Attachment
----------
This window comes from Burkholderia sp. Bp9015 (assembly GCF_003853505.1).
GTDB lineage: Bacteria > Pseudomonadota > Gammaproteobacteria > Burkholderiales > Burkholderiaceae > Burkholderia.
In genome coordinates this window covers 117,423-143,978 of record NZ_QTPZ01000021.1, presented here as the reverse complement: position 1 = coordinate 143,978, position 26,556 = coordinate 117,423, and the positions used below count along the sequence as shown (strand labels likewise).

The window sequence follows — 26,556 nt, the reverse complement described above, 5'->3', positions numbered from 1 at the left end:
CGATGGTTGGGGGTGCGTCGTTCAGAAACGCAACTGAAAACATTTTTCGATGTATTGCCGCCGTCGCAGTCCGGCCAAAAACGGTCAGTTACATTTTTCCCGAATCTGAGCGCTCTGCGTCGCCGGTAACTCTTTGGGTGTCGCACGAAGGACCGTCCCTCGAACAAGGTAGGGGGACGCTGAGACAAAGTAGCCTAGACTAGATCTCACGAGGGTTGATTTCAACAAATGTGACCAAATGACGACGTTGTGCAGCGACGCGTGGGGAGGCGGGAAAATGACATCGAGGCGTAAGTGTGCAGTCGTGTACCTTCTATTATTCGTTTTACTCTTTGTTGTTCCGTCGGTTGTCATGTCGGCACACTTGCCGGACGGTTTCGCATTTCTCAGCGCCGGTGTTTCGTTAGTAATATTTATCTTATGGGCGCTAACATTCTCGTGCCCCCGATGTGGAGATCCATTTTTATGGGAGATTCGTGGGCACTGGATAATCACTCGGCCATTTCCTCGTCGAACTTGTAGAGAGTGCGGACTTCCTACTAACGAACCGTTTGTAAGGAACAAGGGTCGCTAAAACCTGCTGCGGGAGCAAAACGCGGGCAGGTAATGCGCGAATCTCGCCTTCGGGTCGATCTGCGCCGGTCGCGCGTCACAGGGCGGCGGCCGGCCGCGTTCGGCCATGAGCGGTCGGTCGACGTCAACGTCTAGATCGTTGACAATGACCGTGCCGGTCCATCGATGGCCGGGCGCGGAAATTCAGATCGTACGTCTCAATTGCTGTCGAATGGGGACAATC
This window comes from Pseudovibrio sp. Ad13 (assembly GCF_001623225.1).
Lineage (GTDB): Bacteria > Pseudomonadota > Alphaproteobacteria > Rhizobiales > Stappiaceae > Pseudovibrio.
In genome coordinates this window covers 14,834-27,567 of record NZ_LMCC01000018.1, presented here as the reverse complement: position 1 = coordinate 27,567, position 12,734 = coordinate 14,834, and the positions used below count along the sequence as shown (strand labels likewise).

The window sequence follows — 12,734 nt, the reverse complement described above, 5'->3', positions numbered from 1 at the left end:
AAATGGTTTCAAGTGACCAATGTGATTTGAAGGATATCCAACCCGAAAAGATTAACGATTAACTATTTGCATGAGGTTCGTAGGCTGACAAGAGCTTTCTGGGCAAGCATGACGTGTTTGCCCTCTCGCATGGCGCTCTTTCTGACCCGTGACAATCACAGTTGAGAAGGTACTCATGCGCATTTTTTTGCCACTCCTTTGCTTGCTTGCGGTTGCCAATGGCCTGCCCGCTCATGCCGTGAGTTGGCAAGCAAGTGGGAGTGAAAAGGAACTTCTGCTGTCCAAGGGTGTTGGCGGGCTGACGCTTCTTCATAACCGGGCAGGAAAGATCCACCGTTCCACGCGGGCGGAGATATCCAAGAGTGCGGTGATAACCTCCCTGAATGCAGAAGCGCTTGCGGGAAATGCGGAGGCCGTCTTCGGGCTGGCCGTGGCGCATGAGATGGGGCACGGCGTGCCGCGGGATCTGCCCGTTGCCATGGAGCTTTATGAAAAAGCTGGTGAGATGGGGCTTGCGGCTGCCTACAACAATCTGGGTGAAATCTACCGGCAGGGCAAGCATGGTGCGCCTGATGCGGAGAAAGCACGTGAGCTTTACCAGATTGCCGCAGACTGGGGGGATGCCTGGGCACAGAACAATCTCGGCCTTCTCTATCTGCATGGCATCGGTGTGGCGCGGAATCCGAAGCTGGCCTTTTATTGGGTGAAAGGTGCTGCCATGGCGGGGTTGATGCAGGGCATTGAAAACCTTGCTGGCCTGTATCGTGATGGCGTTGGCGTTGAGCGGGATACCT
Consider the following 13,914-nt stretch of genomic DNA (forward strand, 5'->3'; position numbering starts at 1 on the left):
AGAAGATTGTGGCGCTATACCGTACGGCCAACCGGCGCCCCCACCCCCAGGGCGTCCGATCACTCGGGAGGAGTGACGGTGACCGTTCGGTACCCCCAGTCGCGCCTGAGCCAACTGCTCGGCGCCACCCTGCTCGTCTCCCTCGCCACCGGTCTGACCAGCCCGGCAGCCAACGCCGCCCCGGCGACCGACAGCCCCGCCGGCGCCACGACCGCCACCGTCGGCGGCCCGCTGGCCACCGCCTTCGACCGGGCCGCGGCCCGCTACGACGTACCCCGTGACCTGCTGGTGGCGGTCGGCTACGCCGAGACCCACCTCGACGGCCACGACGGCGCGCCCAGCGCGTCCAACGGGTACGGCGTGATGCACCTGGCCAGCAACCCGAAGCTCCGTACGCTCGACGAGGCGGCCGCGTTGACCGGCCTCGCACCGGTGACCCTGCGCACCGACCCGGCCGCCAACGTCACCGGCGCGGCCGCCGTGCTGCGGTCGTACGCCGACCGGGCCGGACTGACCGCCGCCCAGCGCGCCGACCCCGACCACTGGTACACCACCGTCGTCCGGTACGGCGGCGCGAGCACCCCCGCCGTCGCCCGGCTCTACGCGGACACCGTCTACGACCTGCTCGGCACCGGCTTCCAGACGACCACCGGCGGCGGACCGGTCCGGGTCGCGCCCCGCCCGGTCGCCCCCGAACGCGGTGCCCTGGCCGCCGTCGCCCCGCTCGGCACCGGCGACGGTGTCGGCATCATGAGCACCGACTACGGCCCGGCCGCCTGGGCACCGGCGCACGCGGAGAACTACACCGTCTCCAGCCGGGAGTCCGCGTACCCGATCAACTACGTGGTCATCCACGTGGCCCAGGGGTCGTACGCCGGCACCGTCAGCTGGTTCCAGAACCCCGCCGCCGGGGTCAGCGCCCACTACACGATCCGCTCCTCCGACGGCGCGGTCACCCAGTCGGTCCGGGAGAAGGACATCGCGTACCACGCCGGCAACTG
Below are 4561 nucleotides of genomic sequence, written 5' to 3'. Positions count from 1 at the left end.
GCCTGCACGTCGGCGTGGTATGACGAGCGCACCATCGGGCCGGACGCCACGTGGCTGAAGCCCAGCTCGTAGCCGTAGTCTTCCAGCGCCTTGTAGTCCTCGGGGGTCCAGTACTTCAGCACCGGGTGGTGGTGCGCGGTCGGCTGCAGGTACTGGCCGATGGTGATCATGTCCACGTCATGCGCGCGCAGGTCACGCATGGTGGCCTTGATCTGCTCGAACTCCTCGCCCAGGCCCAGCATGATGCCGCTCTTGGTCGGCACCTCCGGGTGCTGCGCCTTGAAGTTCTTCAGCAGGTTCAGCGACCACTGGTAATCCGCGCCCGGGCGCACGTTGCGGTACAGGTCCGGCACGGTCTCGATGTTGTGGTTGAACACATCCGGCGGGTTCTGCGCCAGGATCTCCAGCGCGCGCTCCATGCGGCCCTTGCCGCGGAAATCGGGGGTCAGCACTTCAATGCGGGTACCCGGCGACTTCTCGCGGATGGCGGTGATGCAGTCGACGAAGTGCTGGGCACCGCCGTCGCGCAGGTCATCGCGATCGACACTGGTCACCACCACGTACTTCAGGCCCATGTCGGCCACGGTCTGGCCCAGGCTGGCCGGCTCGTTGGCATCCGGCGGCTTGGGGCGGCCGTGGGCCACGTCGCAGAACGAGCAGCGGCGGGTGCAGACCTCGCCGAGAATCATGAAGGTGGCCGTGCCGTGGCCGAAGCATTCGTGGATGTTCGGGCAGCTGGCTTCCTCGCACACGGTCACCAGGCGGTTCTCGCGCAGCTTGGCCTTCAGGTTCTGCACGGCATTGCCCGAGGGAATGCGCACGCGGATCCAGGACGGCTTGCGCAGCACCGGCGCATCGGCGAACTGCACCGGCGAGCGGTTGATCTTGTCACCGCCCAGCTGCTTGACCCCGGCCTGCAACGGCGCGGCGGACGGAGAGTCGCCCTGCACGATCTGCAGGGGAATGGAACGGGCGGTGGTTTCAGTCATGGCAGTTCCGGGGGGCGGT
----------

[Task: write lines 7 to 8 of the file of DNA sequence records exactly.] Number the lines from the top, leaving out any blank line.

Lineage (GTDB): Bacteria > Pseudomonadota > Alphaproteobacteria > Rhizobiales > Stappiaceae > Pseudovibrio.
In genome coordinates this window covers 14,834-27,567 of record NZ_LMCC01000018.1, presented here as the reverse complement: position 1 = coordinate 27,567, position 12,734 = coordinate 14,834, and the positions used below count along the sequence as shown (strand labels likewise).